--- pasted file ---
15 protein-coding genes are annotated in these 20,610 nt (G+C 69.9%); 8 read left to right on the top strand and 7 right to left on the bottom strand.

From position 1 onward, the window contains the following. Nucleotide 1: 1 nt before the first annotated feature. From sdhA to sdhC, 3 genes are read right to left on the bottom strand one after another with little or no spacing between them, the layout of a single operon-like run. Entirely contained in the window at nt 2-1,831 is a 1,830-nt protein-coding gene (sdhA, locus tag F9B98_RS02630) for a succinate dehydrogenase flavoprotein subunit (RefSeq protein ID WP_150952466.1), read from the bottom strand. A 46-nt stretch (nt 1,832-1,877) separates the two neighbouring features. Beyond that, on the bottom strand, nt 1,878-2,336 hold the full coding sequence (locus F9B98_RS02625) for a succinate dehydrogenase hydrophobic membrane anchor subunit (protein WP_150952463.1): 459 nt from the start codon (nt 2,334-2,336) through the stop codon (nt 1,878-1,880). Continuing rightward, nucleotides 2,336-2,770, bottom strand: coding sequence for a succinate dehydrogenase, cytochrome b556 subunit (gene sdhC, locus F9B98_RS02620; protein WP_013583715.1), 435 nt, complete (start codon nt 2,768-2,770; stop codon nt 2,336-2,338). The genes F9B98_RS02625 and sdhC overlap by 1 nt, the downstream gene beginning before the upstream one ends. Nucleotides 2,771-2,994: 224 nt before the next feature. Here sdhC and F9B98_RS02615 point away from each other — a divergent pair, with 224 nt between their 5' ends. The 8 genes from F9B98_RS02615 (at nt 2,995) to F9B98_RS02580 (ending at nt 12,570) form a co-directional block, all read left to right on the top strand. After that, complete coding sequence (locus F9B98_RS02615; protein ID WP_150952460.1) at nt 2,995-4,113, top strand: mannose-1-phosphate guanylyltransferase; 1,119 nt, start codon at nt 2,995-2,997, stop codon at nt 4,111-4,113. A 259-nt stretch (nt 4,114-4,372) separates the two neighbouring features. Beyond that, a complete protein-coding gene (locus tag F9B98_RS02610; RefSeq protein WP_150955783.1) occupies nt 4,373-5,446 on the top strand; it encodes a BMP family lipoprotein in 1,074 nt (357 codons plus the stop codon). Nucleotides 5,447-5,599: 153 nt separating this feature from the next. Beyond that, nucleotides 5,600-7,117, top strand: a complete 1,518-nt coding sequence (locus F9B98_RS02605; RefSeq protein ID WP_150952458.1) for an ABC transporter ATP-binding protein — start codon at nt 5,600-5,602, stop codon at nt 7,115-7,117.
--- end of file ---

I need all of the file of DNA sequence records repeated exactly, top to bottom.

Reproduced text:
15 protein-coding genes are annotated in these 20,610 nt (G+C 69.9%); 8 read left to right on the top strand and 7 right to left on the bottom strand.

From position 1 onward, the window contains the following. Nucleotide 1: 1 nt before the first annotated feature. From sdhA to sdhC, 3 genes are read right to left on the bottom strand one after another with little or no spacing between them, the layout of a single operon-like run. Entirely contained in the window at nt 2-1,831 is a 1,830-nt protein-coding gene (sdhA, locus tag F9B98_RS02630) for a succinate dehydrogenase flavoprotein subunit (RefSeq protein ID WP_150952466.1), read from the bottom strand. A 46-nt stretch (nt 1,832-1,877) separates the two neighbouring features. Beyond that, on the bottom strand, nt 1,878-2,336 hold the full coding sequence (locus F9B98_RS02625) for a succinate dehydrogenase hydrophobic membrane anchor subunit (protein WP_150952463.1): 459 nt from the start codon (nt 2,334-2,336) through the stop codon (nt 1,878-1,880). Continuing rightward, nucleotides 2,336-2,770, bottom strand: coding sequence for a succinate dehydrogenase, cytochrome b556 subunit (gene sdhC, locus F9B98_RS02620; protein WP_013583715.1), 435 nt, complete (start codon nt 2,768-2,770; stop codon nt 2,336-2,338). The genes F9B98_RS02625 and sdhC overlap by 1 nt, the downstream gene beginning before the upstream one ends. Nucleotides 2,771-2,994: 224 nt before the next feature. Here sdhC and F9B98_RS02615 point away from each other — a divergent pair, with 224 nt between their 5' ends. The 8 genes from F9B98_RS02615 (at nt 2,995) to F9B98_RS02580 (ending at nt 12,570) form a co-directional block, all read left to right on the top strand. After that, complete coding sequence (locus F9B98_RS02615; protein ID WP_150952460.1) at nt 2,995-4,113, top strand: mannose-1-phosphate guanylyltransferase; 1,119 nt, start codon at nt 2,995-2,997, stop codon at nt 4,111-4,113. A 259-nt stretch (nt 4,114-4,372) separates the two neighbouring features. Beyond that, a complete protein-coding gene (locus tag F9B98_RS02610; RefSeq protein WP_150955783.1) occupies nt 4,373-5,446 on the top strand; it encodes a BMP family lipoprotein in 1,074 nt (357 codons plus the stop codon). Nucleotides 5,447-5,599: 153 nt separating this feature from the next. Beyond that, nucleotides 5,600-7,117, top strand: a complete 1,518-nt coding sequence (locus F9B98_RS02605; RefSeq protein ID WP_150952458.1) for an ABC transporter ATP-binding protein — start codon at nt 5,600-5,602, stop codon at nt 7,115-7,117.